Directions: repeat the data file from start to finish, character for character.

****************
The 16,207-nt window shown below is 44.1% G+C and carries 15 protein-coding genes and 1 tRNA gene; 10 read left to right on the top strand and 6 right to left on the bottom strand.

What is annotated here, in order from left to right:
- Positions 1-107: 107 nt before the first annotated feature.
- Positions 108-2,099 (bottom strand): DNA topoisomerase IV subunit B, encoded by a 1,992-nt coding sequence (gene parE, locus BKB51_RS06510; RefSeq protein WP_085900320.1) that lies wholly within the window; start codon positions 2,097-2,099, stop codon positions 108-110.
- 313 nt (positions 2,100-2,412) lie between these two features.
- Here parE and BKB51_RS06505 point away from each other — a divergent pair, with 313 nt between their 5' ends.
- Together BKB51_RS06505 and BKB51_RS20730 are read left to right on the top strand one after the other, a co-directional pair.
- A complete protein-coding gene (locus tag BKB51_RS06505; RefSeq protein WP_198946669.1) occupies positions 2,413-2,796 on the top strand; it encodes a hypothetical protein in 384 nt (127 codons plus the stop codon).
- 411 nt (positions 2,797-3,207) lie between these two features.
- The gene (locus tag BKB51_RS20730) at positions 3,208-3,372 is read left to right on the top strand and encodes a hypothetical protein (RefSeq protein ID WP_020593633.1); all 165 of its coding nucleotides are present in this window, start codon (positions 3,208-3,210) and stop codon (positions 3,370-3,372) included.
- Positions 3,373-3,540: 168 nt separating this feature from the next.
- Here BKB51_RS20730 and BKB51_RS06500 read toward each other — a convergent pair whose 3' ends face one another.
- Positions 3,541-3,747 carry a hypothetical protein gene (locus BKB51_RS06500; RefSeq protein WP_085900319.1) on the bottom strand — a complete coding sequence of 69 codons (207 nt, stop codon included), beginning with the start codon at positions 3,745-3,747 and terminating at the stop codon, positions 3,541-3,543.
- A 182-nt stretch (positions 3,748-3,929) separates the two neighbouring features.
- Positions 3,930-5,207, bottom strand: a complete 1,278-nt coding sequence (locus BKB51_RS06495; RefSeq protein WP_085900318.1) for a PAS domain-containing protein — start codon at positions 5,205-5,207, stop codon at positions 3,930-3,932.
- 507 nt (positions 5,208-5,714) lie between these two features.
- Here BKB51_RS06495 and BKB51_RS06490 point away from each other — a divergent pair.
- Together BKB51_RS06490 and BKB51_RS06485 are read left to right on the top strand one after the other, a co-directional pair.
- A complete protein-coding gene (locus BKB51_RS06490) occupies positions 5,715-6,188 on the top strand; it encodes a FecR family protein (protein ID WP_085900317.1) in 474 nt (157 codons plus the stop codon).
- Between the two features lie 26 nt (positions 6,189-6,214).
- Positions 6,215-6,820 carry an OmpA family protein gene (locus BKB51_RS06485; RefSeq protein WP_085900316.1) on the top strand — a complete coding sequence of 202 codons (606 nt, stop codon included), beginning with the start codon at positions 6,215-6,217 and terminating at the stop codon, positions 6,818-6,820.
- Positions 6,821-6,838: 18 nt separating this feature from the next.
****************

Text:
The 16,207-nt window shown below is 44.1% G+C and carries 15 protein-coding genes and 1 tRNA gene; 10 read left to right on the top strand and 6 right to left on the bottom strand.

What is annotated here, in order from left to right:
- Positions 1-107: 107 nt before the first annotated feature.
- Positions 108-2,099 (bottom strand): DNA topoisomerase IV subunit B, encoded by a 1,992-nt coding sequence (gene parE, locus BKB51_RS06510; RefSeq protein WP_085900320.1) that lies wholly within the window; start codon positions 2,097-2,099, stop codon positions 108-110.
- 313 nt (positions 2,100-2,412) lie between these two features.
- Here parE and BKB51_RS06505 point away from each other — a divergent pair, with 313 nt between their 5' ends.
- Together BKB51_RS06505 and BKB51_RS20730 are read left to right on the top strand one after the other, a co-directional pair.
- A complete protein-coding gene (locus tag BKB51_RS06505; RefSeq protein WP_198946669.1) occupies positions 2,413-2,796 on the top strand; it encodes a hypothetical protein in 384 nt (127 codons plus the stop codon).
- 411 nt (positions 2,797-3,207) lie between these two features.
- The gene (locus tag BKB51_RS20730) at positions 3,208-3,372 is read left to right on the top strand and encodes a hypothetical protein (RefSeq protein ID WP_020593633.1); all 165 of its coding nucleotides are present in this window, start codon (positions 3,208-3,210) and stop codon (positions 3,370-3,372) included.
- Positions 3,373-3,540: 168 nt separating this feature from the next.
- Here BKB51_RS20730 and BKB51_RS06500 read toward each other — a convergent pair whose 3' ends face one another.
- Positions 3,541-3,747 carry a hypothetical protein gene (locus BKB51_RS06500; RefSeq protein WP_085900319.1) on the bottom strand — a complete coding sequence of 69 codons (207 nt, stop codon included), beginning with the start codon at positions 3,745-3,747 and terminating at the stop codon, positions 3,541-3,543.
- A 182-nt stretch (positions 3,748-3,929) separates the two neighbouring features.
- Positions 3,930-5,207, bottom strand: a complete 1,278-nt coding sequence (locus BKB51_RS06495; RefSeq protein WP_085900318.1) for a PAS domain-containing protein — start codon at positions 5,205-5,207, stop codon at positions 3,930-3,932.
- 507 nt (positions 5,208-5,714) lie between these two features.
- Here BKB51_RS06495 and BKB51_RS06490 point away from each other — a divergent pair.
- Together BKB51_RS06490 and BKB51_RS06485 are read left to right on the top strand one after the other, a co-directional pair.
- A complete protein-coding gene (locus BKB51_RS06490) occupies positions 5,715-6,188 on the top strand; it encodes a FecR family protein (protein ID WP_085900317.1) in 474 nt (157 codons plus the stop codon).
- Between the two features lie 26 nt (positions 6,189-6,214).
- Positions 6,215-6,820 carry an OmpA family protein gene (locus BKB51_RS06485; RefSeq protein WP_085900316.1) on the top strand — a complete coding sequence of 202 codons (606 nt, stop codon included), beginning with the start codon at positions 6,215-6,217 and terminating at the stop codon, positions 6,818-6,820.
- Positions 6,821-6,838: 18 nt separating this feature from the next.